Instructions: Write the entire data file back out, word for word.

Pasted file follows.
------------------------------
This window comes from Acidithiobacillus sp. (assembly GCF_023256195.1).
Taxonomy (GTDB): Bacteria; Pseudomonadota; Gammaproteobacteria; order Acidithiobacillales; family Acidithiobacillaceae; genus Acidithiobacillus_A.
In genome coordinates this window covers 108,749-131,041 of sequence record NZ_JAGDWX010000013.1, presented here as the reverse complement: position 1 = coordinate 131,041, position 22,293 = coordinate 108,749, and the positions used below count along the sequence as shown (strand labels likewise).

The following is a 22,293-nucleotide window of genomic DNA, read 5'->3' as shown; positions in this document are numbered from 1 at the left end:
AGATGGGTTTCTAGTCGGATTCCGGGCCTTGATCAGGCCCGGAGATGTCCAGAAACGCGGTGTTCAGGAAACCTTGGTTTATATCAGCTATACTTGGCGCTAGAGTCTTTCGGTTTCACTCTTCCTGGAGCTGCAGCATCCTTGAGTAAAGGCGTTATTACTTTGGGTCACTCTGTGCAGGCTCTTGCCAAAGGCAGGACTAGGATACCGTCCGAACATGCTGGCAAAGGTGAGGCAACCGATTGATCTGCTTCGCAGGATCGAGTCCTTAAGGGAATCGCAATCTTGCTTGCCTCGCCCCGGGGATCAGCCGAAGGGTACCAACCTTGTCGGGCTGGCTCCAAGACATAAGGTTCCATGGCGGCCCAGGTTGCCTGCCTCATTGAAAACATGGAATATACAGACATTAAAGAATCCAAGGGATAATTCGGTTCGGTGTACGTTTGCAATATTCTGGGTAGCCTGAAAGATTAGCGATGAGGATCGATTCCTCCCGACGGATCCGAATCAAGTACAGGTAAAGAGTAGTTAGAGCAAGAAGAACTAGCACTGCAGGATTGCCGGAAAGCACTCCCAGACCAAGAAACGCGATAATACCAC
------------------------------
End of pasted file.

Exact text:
This window comes from Acidithiobacillus sp. (assembly GCF_023256195.1).
Taxonomy (GTDB): Bacteria; Pseudomonadota; Gammaproteobacteria; order Acidithiobacillales; family Acidithiobacillaceae; genus Acidithiobacillus_A.
In genome coordinates this window covers 108,749-131,041 of sequence record NZ_JAGDWX010000013.1, presented here as the reverse complement: position 1 = coordinate 131,041, position 22,293 = coordinate 108,749, and the positions used below count along the sequence as shown (strand labels likewise).

The following is a 22,293-nucleotide window of genomic DNA, read 5'->3' as shown; positions in this document are numbered from 1 at the left end:
AGATGGGTTTCTAGTCGGATTCCGGGCCTTGATCAGGCCCGGAGATGTCCAGAAACGCGGTGTTCAGGAAACCTTGGTTTATATCAGCTATACTTGGCGCTAGAGTCTTTCGGTTTCACTCTTCCTGGAGCTGCAGCATCCTTGAGTAAAGGCGTTATTACTTTGGGTCACTCTGTGCAGGCTCTTGCCAAAGGCAGGACTAGGATACCGTCCGAACATGCTGGCAAAGGTGAGGCAACCGATTGATCTGCTTCGCAGGATCGAGTCCTTAAGGGAATCGCAATCTTGCTTGCCTCGCCCCGGGGATCAGCCGAAGGGTACCAACCTTGTCGGGCTGGCTCCAAGACATAAGGTTCCATGGCGGCCCAGGTTGCCTGCCTCATTGAAAACATGGAATATACAGACATTAAAGAATCCAAGGGATAATTCGGTTCGGTGTACGTTTGCAATATTCTGGGTAGCCTGAAAGATTAGCGATGAGGATCGATTCCTCCCGACGGATCCGAATCAAGTACAGGTAAAGAGTAGTTAGAGCAAGAAGAACTAGCACTGCAGGATTGCCGGAAAGCACTCCCAGACCAAGAAACGCGATAATACCAC